Between the end of “awakened censorship” and the fear of democracy, Elon Musk’s takeover of Twitter is shared.

After several weeks of negotiations, the announcement fell on a Monday. Elon Musk, the richest man on the planet, has reached a final agreement with the board of directors of the social network Twitter to take over the company worth $44 billion. The billionaire head of Tesla and Space X has repeatedly expressed doubts about the work of the social network.

A self-proclaimed free speech absolutist, the businessman pledged in a press release broadcast by Twitter to make the platform “better” by allowing access, among others open source algorithms, removing robots, improving authentication systems, or offering the ability to modify an already published tweet.

“Freedom of expression is the foundation of a functioning democracy, and Twitter is a digital community platform where issues vital to the future of humanity are discussed,” he continued. Basically, it was this desire, shown by Elon Musk, that caused a lot of controversy.

Liberation from “awakened censorship”

Internet users have welcomed the takeover announcement. “Elon Musk is buying Twitter to free our FREEDOM OF SPEECH from the rats, rodents and reptiles that lurk in the corporate culture of Twitter,” said American entrepreneur Richard Kazak. The same story in conservative circles. “This is a great day to be conservative on Twitter,” Republican Senator Marcha Blackburn said.

Elon Musk has widely blamed content moderation, which he considered too strict on the platform, demonstrating his desire for “even the worst critics on Twitter to persevere.” Rumors about the possible return of Donald Trump, banned from social media for posting false information there, spread before the main stakeholder put an end to it, confirming that he would remain on the TRUTH, a platform that he himself created.

Elon Musk is buying Twitter. CNN+ is shutting down. Disney is on its knees. This is a bad time to wake up.” commented the elected Republican. What worries the defenders of the space of free exchange within the framework of legality. The latter are not without originality in expressing their dismay.

Democratic danger

On a forum given Guardian, academic Democratic Party member Robert Reich does not hesitate to attack Elon Musk. “The real purpose of Musk has nothing to do with the freedom of others. His goal is his own unrestricted freedom – the freedom to wield vast power without being held accountable to laws and regulations, shareholders or market competition – that’s why he’s determined to own Twitter,” he said, before expressing his concern at a Democratic level. “Contrary to its ambitions to disrupt interstellar transport and flight, this one is dangerous. It could well undermine democracy.”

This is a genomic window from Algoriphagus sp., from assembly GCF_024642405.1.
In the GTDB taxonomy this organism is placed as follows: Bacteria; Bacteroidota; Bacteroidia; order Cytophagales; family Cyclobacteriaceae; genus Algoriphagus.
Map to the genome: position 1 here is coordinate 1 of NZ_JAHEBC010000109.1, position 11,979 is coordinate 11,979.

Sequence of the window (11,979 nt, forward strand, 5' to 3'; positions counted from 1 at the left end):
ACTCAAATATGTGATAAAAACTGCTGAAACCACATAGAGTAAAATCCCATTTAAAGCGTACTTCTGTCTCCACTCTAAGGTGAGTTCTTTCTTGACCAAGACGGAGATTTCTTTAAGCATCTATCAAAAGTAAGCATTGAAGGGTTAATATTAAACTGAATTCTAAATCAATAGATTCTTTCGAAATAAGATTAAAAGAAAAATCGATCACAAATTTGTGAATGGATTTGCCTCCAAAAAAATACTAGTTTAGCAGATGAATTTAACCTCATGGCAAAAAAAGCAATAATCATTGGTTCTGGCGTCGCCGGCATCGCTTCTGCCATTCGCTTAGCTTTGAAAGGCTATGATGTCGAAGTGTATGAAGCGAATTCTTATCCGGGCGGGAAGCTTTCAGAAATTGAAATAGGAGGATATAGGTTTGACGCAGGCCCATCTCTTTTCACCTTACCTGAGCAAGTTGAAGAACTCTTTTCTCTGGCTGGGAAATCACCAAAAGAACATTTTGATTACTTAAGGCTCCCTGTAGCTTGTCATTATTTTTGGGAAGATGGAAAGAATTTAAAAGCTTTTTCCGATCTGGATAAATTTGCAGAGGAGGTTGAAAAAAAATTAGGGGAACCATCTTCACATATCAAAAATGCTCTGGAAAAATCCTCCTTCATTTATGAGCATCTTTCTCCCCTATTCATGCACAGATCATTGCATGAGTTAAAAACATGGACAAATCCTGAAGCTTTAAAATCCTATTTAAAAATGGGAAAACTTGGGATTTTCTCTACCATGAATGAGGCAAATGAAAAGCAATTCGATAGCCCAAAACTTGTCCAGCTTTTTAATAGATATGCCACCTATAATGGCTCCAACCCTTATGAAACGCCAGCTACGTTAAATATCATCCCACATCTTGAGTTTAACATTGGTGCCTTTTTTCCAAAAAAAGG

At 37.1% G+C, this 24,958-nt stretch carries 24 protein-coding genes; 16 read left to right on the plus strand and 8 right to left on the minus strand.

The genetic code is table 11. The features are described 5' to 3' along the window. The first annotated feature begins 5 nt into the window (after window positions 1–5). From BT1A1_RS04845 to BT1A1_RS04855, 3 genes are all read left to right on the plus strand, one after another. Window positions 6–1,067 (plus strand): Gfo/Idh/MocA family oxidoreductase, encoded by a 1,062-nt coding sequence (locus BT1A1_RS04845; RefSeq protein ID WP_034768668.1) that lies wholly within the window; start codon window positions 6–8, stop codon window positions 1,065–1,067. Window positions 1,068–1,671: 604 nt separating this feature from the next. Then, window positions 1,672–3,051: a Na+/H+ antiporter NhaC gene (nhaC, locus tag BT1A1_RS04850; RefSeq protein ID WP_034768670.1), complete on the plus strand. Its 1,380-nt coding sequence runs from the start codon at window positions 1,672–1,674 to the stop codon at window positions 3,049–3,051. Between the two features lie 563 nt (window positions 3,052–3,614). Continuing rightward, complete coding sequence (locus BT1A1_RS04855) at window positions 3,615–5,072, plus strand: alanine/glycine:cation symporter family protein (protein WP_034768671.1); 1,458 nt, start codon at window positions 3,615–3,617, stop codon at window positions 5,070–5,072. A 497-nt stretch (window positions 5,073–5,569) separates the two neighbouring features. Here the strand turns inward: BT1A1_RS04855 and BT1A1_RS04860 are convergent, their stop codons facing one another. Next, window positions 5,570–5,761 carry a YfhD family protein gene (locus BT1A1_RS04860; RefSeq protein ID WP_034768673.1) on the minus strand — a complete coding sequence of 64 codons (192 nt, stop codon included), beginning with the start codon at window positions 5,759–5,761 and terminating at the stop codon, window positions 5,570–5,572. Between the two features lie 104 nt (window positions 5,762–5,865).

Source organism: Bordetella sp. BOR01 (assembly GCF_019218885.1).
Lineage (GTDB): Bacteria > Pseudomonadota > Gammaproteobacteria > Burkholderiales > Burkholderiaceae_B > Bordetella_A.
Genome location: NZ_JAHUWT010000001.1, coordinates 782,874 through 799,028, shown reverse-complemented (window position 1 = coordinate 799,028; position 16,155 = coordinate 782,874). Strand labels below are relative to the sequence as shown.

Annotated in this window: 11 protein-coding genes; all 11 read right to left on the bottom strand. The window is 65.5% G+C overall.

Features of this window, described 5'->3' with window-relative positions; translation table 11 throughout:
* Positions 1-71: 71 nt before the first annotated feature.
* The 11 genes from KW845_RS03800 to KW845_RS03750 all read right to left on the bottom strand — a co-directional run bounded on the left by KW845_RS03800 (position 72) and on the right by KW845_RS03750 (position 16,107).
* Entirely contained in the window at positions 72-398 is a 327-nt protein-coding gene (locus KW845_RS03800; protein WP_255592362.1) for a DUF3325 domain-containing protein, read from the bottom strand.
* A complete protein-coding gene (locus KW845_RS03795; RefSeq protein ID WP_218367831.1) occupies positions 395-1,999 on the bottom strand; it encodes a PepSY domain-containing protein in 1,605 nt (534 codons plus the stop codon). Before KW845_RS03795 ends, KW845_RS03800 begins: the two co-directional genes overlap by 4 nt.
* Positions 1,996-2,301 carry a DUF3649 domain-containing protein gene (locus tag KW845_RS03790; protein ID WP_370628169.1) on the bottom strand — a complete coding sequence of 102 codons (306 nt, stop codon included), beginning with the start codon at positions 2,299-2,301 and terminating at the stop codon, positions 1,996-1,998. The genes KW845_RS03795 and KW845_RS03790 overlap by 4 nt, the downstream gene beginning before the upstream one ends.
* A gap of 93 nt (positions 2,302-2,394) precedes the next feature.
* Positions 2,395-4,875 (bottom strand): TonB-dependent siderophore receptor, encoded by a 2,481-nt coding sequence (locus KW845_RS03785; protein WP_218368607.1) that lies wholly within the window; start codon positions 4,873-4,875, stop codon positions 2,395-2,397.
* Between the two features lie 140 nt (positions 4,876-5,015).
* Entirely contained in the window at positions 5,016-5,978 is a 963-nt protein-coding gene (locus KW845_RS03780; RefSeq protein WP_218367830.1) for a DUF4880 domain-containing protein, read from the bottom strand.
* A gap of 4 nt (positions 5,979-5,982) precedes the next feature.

As for American journalist Michael Hiltzik, we have to give free rein to the quirky billionaire. “No one knows if Musk will be good or bad for Twitter. It all depends on the policy that he decides to implement as the owner of the platform, and how,” he said in the columns of the Los Angeles Times. The latter also returns to the concept of “free speech absolutism” mentioned by Elon Musk.

“The truth is that ‘free speech absolutism’ does not exist as a virtue in the real world. Every public space imposes restrictions on speech, either explicitly through published rules or implicitly through the self-regulation of its users. The task ahead of Elon Musk seems more serious than imagined.

Light criticism, complex art

For Evelyn Duek, a lecturer at Harvard Law School, content moderation on public platforms is far from improvisational. “Funny thing about content moderation […] is that almost everyone thinks there is a problem. Almost everyone also thinks that if you just put them in charge, they will fix everything, ”she says in Atlantic Ocean.

“Many of those who thought that a universal internet run only by users was a good idea regret their naivety. So platforms should moderate, but Elon Musk is right that the public deserves a better understanding of what’s going on. The public and regulators should demand more transparency to know what content is actually on the platforms, how they moderate it, and whether they are actually following the publicly stated rules,” she begins, before concluding, “The best of this comedy. “The drama played by Musk should illustrate why we must demand more from our public sphere than from billionaire overlords.”

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